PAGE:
Harry Potter and the Order of the Phoenix

There is so much happening in Harry Potter and the Order of the Phoenix—the fifth installment of the Harry Potter saga—that it can be a little overwhelming. As the story begins, the Wizarding World is still reeling from the revelation that Lord Voldemort has  returned, and that his presence is tantamount to a declaration of war upon any who will not bow to him. Amid this, the initial structure of the saga—one chapter for each year the heroes attend Hogwarts—begin to crumble under the weight of circumstance. How much does it really make sense to stay in school when the rest of the world is about to descend into war, villainy and madness? Well, we are about to find out.

For the moment, Hogwarts is the safest place for Harry and his friends to be, but not for long. Soon, we see the introduction of the odious Dolores Umbridge, a martinet and quisling who displaces Albus Dumbledore as headmaster. She gains power by upholding the dangerous fiction that Voldemort has not returned; Harry Potter is merely a liar, and so is anybody who agrees with him. She seems to enjoy being in charge purely because of the opportunity it affords to dispense punishment. As we watch Hogwarts descend into authoritarian cruelty, we cheer the efforts of the students themselves to prepare for the coming battle with Voldemort. If the adults of their world can’t be trusted to help them, then they will have to help themselves. And their first test comes when Harry, Hermione, Ron and an unexpectedly heroic Neville Longbottom and Luna Lovegood confront Voldemort and his minions at the Ministry of Magic headquarters. It is a clash made all the more noteworthy because our heroes know from the outset how overmatched they are, but they fight anyway. The battle’s conclusion ends with a moment known by all Harry Potter fans for its suddenness, finality and heartbreaking implications for Harry. It is the true climax of the film, and a crucial moment for the saga. But all of this is made far richer by a moment of truth from the midpoint of the story.

Back when Harry is struggling to understand why his schooling still matters (a question underscored with rebellious enthusiasm by the Weasley twins as they execute the most spectacular dropout in Hogwarts history), Dumbledore and Snape know what’s coming, and that Harry still isn’t ready for it. Dumbledore orders Snape to train Harry in Occulomency, the art of shielding one’s thoughts and memories. Harry and Voldemort share a unique mental communion, and if Harry isn’t careful, Voldemort will know what Harry is thinking as Harry is thinking it. It’s a curious thing to see Harry under Snape’s wing, despite their mutual animosity. The two will never truly see eye to eye, but during Occulomency lessons, we finally see why.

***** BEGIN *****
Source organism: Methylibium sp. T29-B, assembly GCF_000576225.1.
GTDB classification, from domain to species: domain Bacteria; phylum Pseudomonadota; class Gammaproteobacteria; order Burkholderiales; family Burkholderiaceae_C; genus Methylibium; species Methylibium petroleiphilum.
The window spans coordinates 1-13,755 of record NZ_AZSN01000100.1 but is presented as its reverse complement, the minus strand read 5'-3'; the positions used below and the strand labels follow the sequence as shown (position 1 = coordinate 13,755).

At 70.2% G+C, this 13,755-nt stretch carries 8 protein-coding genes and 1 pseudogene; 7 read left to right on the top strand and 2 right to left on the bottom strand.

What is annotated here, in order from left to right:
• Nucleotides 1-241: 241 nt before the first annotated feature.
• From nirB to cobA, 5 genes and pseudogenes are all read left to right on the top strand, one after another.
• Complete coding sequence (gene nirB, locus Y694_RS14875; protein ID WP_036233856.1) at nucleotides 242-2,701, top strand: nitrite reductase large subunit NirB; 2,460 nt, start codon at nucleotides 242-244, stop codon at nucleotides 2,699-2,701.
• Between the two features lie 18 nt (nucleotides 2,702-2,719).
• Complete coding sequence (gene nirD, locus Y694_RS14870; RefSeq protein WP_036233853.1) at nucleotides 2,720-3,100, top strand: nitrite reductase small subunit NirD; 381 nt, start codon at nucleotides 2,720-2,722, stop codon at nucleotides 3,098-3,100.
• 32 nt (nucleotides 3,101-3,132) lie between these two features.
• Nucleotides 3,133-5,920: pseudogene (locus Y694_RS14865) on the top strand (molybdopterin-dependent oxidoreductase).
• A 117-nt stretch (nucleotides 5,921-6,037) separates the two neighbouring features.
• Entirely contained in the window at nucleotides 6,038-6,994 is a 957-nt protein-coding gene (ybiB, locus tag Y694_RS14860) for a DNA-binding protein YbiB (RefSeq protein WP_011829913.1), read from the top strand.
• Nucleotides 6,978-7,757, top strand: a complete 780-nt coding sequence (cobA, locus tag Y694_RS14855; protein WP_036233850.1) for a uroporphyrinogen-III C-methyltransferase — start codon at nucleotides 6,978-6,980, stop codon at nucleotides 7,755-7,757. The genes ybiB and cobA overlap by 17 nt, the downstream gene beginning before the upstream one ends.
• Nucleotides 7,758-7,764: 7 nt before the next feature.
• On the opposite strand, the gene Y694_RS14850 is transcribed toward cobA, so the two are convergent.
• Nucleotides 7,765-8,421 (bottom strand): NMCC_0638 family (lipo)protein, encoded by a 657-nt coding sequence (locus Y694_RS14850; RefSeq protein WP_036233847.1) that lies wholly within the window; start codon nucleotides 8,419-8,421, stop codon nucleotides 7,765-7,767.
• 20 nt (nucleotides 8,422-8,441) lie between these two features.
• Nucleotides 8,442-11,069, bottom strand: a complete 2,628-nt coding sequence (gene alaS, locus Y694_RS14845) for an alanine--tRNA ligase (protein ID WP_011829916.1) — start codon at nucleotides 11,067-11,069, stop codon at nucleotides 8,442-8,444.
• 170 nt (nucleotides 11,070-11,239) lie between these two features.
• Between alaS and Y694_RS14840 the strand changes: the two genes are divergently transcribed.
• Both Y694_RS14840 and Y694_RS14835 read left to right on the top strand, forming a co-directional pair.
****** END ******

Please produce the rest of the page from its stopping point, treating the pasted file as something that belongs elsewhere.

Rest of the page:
During one of the lessons, Snape lets his guard down for just a moment, and Harry sees an old memory from when Snape and Harry’s parents were Harry’s age, and students at Hogwarts during a quieter, simpler time. Snape is a lonely, awkward, introvert who suffers under the arrogant bullying of Harry’s father, James. It’s the Hogwarts version of jocks vs. nerds; the handsome, athletic BMOC picking on the friendless weird kid. There is no defending it. James is to Snape what Draco is to Harry. And we see why Snape sees Harry as he does. Snape looks down on everybody, sure, but with Harry, it’s a reaction to an old wound to his pride that will never heal. The irony is that Harry and Snape have more in common than either would care to admit. They have both been outsiders who had to prove their worth in a world bent on keeping them down. Maybe that’s why Snape recognizes that personal feelings aside, Harry’s got to be protected, and Voldemort’s got to be stopped. Snape’s not a bad guy. He just feels like one. And he’s content to let the world think that. He’s used to it. Has been for a while, actually. Harry’s father saw to that.

And Harry knows it, too. Seeing how his father treated Snape tells Harry a lot about his folks and about Snape, but it tells him even more about himself. He loves and misses his parents, and he has long yearned to see how each are present within him. But now, when the world is darkening, he must find out who Harry Potter is before undergoing his greatest tests. The heroes he has come to rely on are not everything they are cracked up to be. Sadly, they never are. That is why it is best that we never meet them. All Harry can do now is look to his own sense of right and wrong and become his own young man…his own kind of hero.

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